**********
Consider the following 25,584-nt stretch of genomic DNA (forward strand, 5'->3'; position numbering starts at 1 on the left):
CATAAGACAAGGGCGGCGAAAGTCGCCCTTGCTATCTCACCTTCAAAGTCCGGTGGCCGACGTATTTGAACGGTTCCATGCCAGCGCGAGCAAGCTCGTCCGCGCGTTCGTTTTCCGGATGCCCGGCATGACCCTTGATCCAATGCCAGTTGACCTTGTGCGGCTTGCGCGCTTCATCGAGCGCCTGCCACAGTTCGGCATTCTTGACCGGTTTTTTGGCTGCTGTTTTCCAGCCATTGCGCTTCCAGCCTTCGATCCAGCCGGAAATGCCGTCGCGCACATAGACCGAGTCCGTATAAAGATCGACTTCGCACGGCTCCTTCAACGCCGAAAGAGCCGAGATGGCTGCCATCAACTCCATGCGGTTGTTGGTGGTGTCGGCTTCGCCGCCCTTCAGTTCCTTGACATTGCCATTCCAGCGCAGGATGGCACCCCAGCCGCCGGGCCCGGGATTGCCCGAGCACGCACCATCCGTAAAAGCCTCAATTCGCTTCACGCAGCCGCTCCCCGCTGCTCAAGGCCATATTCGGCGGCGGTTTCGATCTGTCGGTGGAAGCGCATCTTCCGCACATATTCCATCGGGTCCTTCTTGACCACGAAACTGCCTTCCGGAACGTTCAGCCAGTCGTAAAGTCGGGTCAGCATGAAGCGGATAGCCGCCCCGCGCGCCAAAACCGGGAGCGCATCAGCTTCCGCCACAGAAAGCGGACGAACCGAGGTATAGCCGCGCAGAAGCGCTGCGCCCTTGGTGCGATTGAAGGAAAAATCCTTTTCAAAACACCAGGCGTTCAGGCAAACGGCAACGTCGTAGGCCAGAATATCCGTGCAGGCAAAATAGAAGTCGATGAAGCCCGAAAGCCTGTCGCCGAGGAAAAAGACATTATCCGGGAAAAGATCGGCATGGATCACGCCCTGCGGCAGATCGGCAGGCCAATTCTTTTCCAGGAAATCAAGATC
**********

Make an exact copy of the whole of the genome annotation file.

Consider the following 25,584-nt stretch of genomic DNA (forward strand, 5'->3'; position numbering starts at 1 on the left):
CATAAGACAAGGGCGGCGAAAGTCGCCCTTGCTATCTCACCTTCAAAGTCCGGTGGCCGACGTATTTGAACGGTTCCATGCCAGCGCGAGCAAGCTCGTCCGCGCGTTCGTTTTCCGGATGCCCGGCATGACCCTTGATCCAATGCCAGTTGACCTTGTGCGGCTTGCGCGCTTCATCGAGCGCCTGCCACAGTTCGGCATTCTTGACCGGTTTTTTGGCTGCTGTTTTCCAGCCATTGCGCTTCCAGCCTTCGATCCAGCCGGAAATGCCGTCGCGCACATAGACCGAGTCCGTATAAAGATCGACTTCGCACGGCTCCTTCAACGCCGAAAGAGCCGAGATGGCTGCCATCAACTCCATGCGGTTGTTGGTGGTGTCGGCTTCGCCGCCCTTCAGTTCCTTGACATTGCCATTCCAGCGCAGGATGGCACCCCAGCCGCCGGGCCCGGGATTGCCCGAGCACGCACCATCCGTAAAAGCCTCAATTCGCTTCACGCAGCCGCTCCCCGCTGCTCAAGGCCATATTCGGCGGCGGTTTCGATCTGTCGGTGGAAGCGCATCTTCCGCACATATTCCATCGGGTCCTTCTTGACCACGAAACTGCCTTCCGGAACGTTCAGCCAGTCGTAAAGTCGGGTCAGCATGAAGCGGATAGCCGCCCCGCGCGCCAAAACCGGGAGCGCATCAGCTTCCGCCACAGAAAGCGGACGAACCGAGGTATAGCCGCGCAGAAGCGCTGCGCCCTTGGTGCGATTGAAGGAAAAATCCTTTTCAAAACACCAGGCGTTCAGGCAAACGGCAACGTCGTAGGCCAGAATATCCGTGCAGGCAAAATAGAAGTCGATGAAGCCCGAAAGCCTGTCGCCGAGGAAAAAGACATTATCCGGGAAAAGATCGGCATGGATCACGCCCTGCGGCAGATCGGCAGGCCAATTCTTTTCCAGGAAATCAAGATC